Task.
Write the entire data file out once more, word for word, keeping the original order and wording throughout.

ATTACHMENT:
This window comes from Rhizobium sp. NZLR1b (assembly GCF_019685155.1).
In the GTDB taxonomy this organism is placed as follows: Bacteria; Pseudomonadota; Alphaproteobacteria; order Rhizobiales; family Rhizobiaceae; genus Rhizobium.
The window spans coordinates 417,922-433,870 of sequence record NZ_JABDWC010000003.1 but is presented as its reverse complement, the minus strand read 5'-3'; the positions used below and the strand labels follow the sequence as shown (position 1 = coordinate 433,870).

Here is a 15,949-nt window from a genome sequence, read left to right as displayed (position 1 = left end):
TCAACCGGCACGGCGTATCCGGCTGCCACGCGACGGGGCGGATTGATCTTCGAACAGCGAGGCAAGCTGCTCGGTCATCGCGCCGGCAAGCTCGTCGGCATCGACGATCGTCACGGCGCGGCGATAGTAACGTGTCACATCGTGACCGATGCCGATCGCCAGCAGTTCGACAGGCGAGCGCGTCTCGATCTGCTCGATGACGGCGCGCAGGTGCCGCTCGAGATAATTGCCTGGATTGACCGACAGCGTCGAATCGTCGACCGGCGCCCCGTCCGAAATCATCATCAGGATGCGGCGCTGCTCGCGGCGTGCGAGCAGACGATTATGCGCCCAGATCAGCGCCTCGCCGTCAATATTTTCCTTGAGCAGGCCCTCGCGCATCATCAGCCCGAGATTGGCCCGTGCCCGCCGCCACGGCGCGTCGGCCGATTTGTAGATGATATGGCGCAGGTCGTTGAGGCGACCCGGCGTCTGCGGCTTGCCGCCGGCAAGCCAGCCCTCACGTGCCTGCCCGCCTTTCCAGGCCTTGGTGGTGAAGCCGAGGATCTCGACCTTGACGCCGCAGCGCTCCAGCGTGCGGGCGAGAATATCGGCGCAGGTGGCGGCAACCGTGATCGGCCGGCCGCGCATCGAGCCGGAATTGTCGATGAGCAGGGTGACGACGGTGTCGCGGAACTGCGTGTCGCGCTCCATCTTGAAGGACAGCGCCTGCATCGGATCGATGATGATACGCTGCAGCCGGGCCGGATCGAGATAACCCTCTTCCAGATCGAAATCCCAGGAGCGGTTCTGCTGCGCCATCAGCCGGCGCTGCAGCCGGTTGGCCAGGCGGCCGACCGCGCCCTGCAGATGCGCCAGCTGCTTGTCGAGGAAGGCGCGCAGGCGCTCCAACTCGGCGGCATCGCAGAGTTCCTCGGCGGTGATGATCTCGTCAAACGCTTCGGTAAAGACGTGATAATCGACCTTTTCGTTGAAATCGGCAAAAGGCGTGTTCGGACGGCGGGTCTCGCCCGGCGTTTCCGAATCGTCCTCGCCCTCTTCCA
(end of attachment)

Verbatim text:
This window comes from Rhizobium sp. NZLR1b (assembly GCF_019685155.1).
In the GTDB taxonomy this organism is placed as follows: Bacteria; Pseudomonadota; Alphaproteobacteria; order Rhizobiales; family Rhizobiaceae; genus Rhizobium.
The window spans coordinates 417,922-433,870 of sequence record NZ_JABDWC010000003.1 but is presented as its reverse complement, the minus strand read 5'-3'; the positions used below and the strand labels follow the sequence as shown (position 1 = coordinate 433,870).

Here is a 15,949-nt window from a genome sequence, read left to right as displayed (position 1 = left end):
TCAACCGGCACGGCGTATCCGGCTGCCACGCGACGGGGCGGATTGATCTTCGAACAGCGAGGCAAGCTGCTCGGTCATCGCGCCGGCAAGCTCGTCGGCATCGACGATCGTCACGGCGCGGCGATAGTAACGTGTCACATCGTGACCGATGCCGATCGCCAGCAGTTCGACAGGCGAGCGCGTCTCGATCTGCTCGATGACGGCGCGCAGGTGCCGCTCGAGATAATTGCCTGGATTGACCGACAGCGTCGAATCGTCGACCGGCGCCCCGTCCGAAATCATCATCAGGATGCGGCGCTGCTCGCGGCGTGCGAGCAGACGATTATGCGCCCAGATCAGCGCCTCGCCGTCAATATTTTCCTTGAGCAGGCCCTCGCGCATCATCAGCCCGAGATTGGCCCGTGCCCGCCGCCACGGCGCGTCGGCCGATTTGTAGATGATATGGCGCAGGTCGTTGAGGCGACCCGGCGTCTGCGGCTTGCCGCCGGCAAGCCAGCCCTCACGTGCCTGCCCGCCTTTCCAGGCCTTGGTGGTGAAGCCGAGGATCTCGACCTTGACGCCGCAGCGCTCCAGCGTGCGGGCGAGAATATCGGCGCAGGTGGCGGCAACCGTGATCGGCCGGCCGCGCATCGAGCCGGAATTGTCGATGAGCAGGGTGACGACGGTGTCGCGGAACTGCGTGTCGCGCTCCATCTTGAAGGACAGCGCCTGCATCGGATCGATGATGATACGCTGCAGCCGGGCCGGATCGAGATAACCCTCTTCCAGATCGAAATCCCAGGAGCGGTTCTGCTGCGCCATCAGCCGGCGCTGCAGCCGGTTGGCCAGGCGGCCGACCGCGCCCTGCAGATGCGCCAGCTGCTTGTCGAGGAAGGCGCGCAGGCGCTCCAACTCGGCGGCATCGCAGAGTTCCTCGGCGGTGATGATCTCGTCAAACGCTTCGGTAAAGACGTGATAATCGACCTTTTCGTTGAAATCGGCAAAAGGCGTGTTCGGACGGCGGGTCTCGCCCGGCGTTTCCGAATCGTCCTCGCCCTCTTCCA